## Research Interests

- modal logics, in partiular coalgebraic semantics, automated reasoning
- domain theory, in particular computation over continuous data
- logic and category theory in general

## Overview

My research is broadly concerned with applications of logic in
computer science. In particular, my interest lies in the foundations
of computations with infinite objects (e.g. exact real numbers) and
their logical analysis (e.g. infinite behaviour of computational
systems). The main application that I am pursuing at the moment is
logic-based knowledge representation. This involves to formalise
knowledge in a particular application domain in terms of logical
formulae, which can then be used to check e.g. consistency of
hypotheses against the (formalised) background knowledge. The main
novelty here lies in the fact that the approach taken here allows
for a compositional integration of a large number of reasoning
principles such as e.g. probabilistic information of non-monotonic
conditionals.

### Computation with Real Numbers

Together with Abbas Edalat (also Imperial College London) I have
developed domain-theoretic methods for solving
differential equations. This results in a computational framework
where solutions of differential equations can be obtained up to an
aribtrary degree of accuracy, and free of round-off errors.
Subsequently, a model of differential calculus has been developed
that allows the use of derivatives of Lipschitz functions, i.e.
functions that do not have a classical derivative. The use of this
form of derivatives is not available in standard approaches, and
greatly increases computation speed and accuracy.

### Coalgebras and Modal Logic

Coalgebras are the formal dual of algebras and provide models of
infinitely recurring phenomena such as real numbers (infinite
decimal expansions) as well as various models for state-based
systems (that exhibit infinite behaviour).
I have developed a uniform logical framework that
allows to analyse and reason about a large class of structurally
different systems in a uniform way. Importantly, the coalgebraic
framework is inherently compositional: one can e.g. synthesise a
logic to reason about games with quantitative uncertainty from a
logic for games and probabilistic modal logic. I have contributed to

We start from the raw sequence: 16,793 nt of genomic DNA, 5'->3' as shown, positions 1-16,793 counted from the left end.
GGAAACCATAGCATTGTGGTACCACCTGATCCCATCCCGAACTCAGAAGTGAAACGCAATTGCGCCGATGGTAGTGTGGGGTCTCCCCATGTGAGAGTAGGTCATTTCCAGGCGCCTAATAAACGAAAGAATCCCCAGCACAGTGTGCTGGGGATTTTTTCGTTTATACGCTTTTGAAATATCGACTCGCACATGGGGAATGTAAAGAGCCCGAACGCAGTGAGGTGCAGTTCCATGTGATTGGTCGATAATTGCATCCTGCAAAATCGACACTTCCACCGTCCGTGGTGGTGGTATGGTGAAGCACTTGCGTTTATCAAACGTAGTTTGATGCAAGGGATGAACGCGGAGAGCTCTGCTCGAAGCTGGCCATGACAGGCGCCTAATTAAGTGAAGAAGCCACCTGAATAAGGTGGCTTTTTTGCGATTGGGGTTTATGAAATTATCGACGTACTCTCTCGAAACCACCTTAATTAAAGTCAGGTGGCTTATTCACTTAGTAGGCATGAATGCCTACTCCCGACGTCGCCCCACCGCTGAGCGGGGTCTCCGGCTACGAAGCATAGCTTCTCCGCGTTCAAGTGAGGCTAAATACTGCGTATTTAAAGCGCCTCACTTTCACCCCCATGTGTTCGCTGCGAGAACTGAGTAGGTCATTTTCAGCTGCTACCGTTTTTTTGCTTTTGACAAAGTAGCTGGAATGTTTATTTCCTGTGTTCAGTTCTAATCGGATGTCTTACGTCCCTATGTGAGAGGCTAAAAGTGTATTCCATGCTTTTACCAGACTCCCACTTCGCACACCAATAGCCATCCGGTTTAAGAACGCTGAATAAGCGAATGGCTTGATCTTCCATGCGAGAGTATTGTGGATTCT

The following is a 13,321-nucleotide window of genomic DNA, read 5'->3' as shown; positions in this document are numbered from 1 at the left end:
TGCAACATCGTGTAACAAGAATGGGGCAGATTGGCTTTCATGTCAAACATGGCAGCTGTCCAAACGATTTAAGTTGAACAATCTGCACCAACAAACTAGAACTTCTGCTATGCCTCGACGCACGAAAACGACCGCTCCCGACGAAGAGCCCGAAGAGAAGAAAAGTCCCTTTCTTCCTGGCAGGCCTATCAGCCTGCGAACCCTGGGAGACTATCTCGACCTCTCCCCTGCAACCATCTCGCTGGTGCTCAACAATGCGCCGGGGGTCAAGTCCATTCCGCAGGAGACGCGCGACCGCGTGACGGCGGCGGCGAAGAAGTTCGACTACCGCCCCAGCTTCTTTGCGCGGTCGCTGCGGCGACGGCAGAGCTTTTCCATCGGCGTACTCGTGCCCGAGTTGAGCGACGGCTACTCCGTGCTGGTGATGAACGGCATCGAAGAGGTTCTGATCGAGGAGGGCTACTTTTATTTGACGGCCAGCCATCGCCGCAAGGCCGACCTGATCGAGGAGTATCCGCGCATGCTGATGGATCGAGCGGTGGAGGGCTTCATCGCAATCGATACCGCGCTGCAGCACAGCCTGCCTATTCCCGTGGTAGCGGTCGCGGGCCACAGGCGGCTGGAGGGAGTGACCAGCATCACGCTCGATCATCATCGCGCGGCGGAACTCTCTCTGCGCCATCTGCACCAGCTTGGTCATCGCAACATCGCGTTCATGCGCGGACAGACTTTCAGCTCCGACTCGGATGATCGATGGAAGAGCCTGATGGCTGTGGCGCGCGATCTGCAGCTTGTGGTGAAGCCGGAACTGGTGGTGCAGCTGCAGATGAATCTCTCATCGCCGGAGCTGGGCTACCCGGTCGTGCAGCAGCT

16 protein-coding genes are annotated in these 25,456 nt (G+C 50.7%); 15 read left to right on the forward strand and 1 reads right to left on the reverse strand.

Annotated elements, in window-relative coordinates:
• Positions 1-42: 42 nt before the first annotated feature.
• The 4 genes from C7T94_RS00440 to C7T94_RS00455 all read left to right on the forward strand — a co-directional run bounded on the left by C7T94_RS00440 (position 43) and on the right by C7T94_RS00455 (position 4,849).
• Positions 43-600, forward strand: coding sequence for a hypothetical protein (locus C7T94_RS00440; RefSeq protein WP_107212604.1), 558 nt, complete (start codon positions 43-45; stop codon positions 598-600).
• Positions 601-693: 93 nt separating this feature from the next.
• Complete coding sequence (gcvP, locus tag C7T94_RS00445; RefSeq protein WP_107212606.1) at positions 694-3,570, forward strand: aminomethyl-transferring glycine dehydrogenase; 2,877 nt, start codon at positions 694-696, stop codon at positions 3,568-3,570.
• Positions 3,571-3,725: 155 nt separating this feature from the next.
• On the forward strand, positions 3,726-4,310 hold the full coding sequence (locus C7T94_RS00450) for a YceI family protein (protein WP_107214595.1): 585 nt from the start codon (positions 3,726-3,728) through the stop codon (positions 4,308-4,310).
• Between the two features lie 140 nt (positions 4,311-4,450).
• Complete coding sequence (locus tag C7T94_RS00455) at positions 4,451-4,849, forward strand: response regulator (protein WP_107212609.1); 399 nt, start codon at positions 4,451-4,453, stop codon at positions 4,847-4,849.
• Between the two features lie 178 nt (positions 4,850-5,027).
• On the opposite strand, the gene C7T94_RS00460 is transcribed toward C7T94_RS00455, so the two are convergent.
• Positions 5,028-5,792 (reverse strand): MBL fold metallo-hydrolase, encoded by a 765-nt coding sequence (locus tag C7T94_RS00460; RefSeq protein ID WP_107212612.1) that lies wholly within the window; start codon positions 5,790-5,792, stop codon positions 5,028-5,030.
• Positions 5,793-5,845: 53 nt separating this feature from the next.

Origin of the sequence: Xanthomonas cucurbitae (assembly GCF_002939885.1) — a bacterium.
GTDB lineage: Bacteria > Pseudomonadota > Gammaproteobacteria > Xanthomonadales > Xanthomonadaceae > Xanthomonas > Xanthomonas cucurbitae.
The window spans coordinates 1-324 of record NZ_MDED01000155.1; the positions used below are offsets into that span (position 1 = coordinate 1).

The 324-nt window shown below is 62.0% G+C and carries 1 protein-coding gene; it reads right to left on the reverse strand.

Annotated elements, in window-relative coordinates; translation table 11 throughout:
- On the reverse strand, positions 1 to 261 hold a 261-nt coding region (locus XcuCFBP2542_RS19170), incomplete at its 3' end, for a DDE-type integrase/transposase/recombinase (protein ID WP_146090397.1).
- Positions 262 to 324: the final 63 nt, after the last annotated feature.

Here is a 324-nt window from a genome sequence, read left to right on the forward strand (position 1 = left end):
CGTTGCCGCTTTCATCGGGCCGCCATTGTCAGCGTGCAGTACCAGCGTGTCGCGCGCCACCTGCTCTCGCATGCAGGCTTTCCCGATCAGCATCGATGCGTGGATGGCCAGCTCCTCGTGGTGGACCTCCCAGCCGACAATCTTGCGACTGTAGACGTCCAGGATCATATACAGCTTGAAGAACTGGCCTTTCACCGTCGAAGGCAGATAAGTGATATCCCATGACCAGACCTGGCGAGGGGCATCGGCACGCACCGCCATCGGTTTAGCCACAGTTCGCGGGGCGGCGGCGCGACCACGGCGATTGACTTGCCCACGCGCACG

the extension of the basic framework to more expressive (modal)
logics such as hybrid logic and the coalgebraic mu-calculus, to the
general theory of automated reasoning with coalgebraic logics.,

### Modal Logics for Knowledge Representation

Modal logics are (by and large) succinct, yet expressive, and still
decidable. This has spawned interest in the use of modal logics for
representing knowledge. The art of using modal logics for knowledge
representation is usually subsumed under the name

*decription
logic* which is mostly a notational variant of modal logic.
However, description logics have two important features: first, they
allow to speak about individuals (and thus name particular states in
a model) and usually come with a well-developed theory of global
consequence (and allow us to restrict attention to a specific class
of models that are of interest for specific application areas). As
it stands, description logics are well-developed over relational
semantics. On the other hand, many problems in knowledge
representation require languages that are more feature-rich: the
main example is the ability to reason about probabilities. Given
that feature-rich logics can be synthesised coalgebraically (see
above), the next natural question is how this can be exploited
fruitfully for puproses of knowlede representation.

### Survey Paper

For a largely non-technical introduction to all things coalgebraic
and logical, see the paper

Modal Logics are
Coaglebraic that was written in response to a call for papers
for the conference

Visions in
Computer Science, held at Imperial College London in 2008.